Local historian Frances Bevan in her Good Gentlewoman blog once sagely observed that the St John men did not make good husbands, which means that when one is looking for Lydiard love stories to celebrate the Valentine season, they can be somewhat thin on the ground. Not many of the St John women had better luck either, including Henrietta Knight nee St John, who was born on 15 July 1699, the only daughter of Henry, Viscount St John, by his second wife, Angelica Magdalena.
Henrietta spent her childhood summers at Lydiard Park where there are three portraits of her. On 10 June 1727, she married Robert Knight (1702–1772), later Baron Luxborough but the marriage ran into immediate trouble when she was suspected of having an affair with her London physician, Dr Charles Peters. A few years later her husband accused her of a second affair, this time with a young cleric called John Dalton who was a tutor in the household of her friend Frances Seymour, countess of Hertford. Knight claimed that Henrietta gave birth to Dalton’s child in 1736. In that year he arranged a separation order from his wife, having found a love letter from her to Dalton. Under the arrangement, she was obliged to live on £500 a year at Barrells, Ullenhall, a Knight estate in a remote part of Warwickshire, never to see her children, or to visit London and Bath.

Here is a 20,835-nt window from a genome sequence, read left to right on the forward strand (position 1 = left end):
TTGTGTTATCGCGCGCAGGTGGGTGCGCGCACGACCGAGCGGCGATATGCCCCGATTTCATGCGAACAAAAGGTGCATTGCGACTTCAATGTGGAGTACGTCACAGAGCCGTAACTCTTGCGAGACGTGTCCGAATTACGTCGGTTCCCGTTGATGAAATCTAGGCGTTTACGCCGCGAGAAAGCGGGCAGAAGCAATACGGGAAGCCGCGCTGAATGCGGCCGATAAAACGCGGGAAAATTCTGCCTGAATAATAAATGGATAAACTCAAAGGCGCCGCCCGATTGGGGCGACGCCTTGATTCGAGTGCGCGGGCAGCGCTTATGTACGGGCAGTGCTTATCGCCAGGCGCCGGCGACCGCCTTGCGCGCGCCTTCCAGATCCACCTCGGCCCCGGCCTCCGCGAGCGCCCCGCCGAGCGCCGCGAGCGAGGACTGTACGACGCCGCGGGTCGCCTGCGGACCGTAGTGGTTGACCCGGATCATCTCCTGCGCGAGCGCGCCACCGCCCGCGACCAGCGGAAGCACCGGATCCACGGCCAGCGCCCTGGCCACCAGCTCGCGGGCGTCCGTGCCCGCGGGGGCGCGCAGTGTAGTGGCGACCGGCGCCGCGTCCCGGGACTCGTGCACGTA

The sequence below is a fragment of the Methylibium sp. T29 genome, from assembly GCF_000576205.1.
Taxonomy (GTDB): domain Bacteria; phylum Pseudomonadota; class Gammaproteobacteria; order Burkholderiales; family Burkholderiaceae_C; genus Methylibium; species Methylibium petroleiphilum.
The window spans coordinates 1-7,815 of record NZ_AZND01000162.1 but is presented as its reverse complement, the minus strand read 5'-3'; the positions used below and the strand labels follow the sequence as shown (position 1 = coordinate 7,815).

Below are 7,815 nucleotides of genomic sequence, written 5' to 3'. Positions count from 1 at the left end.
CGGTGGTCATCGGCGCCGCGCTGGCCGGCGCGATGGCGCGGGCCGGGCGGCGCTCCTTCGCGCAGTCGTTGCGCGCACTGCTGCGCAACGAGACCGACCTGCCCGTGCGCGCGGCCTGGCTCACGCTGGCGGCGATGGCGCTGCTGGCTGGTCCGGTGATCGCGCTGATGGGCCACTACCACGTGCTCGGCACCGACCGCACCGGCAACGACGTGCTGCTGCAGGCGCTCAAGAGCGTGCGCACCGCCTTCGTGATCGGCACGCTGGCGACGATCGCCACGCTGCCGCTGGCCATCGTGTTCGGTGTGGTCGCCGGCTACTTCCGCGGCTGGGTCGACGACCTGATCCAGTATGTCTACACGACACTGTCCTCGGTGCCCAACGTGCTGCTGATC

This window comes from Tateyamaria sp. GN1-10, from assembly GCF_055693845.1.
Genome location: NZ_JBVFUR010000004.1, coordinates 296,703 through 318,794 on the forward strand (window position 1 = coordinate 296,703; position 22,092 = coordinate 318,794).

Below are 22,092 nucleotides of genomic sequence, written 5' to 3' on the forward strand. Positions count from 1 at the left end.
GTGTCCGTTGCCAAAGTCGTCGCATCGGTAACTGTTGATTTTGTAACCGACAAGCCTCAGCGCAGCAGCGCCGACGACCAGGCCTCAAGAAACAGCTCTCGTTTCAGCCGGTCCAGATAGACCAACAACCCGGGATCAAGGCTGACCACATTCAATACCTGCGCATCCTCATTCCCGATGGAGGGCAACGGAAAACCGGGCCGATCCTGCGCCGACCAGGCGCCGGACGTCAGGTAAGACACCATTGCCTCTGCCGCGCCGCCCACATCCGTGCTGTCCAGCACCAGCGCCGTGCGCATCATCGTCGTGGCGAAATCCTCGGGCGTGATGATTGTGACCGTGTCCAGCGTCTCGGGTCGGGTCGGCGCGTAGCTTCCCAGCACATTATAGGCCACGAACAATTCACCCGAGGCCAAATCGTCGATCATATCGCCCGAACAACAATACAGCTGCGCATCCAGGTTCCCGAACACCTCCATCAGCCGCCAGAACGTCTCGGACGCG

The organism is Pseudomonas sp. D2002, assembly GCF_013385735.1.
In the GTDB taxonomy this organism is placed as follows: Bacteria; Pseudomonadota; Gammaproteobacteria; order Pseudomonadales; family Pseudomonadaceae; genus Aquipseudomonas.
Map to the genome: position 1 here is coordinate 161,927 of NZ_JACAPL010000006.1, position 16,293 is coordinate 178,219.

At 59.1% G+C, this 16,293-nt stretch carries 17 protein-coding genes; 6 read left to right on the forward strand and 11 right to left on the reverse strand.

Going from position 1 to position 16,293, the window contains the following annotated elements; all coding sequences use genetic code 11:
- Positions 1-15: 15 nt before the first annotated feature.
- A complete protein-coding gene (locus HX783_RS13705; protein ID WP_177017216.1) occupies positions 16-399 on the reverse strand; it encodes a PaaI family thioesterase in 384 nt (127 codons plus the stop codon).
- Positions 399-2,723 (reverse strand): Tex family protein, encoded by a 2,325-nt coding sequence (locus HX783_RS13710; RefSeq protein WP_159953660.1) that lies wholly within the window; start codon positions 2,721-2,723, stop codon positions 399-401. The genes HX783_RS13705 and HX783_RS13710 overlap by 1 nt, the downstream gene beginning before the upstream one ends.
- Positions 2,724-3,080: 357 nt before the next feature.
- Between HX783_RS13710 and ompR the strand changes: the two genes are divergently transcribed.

Henrietta always maintained that her relationship with Dalton had been no more than a “platonic passion” but she could not persuade Knight to reconcile. Given that he was in no way a model of fidelity and decorum this was yet another example of 18th century double standards on display.
At Barrells Henrietta, who like her grandmother Lady Johanna had a passion for gardening, created a ferme ornée, an ornamental garden laid out as much for pleasure as for foos production. She grew many rare plants and kept exotic birds and wild. Henrietta was slowly accepted into society as visitors came to view the gardens at Barrells. She also became a part of a literary circle called the Warwickshire Coterie with the poet William Shenstone, Richard Jago, William Somervile and others. In their literary circle she was known as Asteria, a name from Greek Mythology meaning “of the stars.”
Some of her poems were published after her death in 1775 and here, in honour of Valentine’s Day and Henrietta’s Lydiard connections, is a love song that she wrote in the winter of 1745. You can read more about Henrietta in Frances Bevan’s book The Ladies of Lydiard.
THE sun, his gladsome beams withdrawn,
The hills all white with snow,
Leave me dejected and forlorn!
Who can describe my woe?
But not the sun’s warm beams could cheer.
Nor hills, tho’ e’er so green,
Unless my Damon should appear,
To beautify the scene.
The frozen brooks and pathless vales,
Disjoin my love and me!
The pining bird his fate bewails
On yonder leafless tree!
But what to me are birds or brooks
Or any joy that’s near?
Heavy the lute, and dull the books,
While Damon is not here!
The Laplander, who, half the year,
Is wrapt in shades of night,
Mourns not, like me, his winter drear;0Nor wishes more for light.
But what were light without my love,
Or objects e’er so fine?
The flowery meadow, field, of grove,
If Damon be not mine?
Each moment, from my dear away,
Is a long age of pain;
Fly swift, ye hours, be calm the day,
That brings my love again!
O haste and bring him to my arms;
Nor let us ever part:
My breast shall beat no more alarms,
When I secure his heart.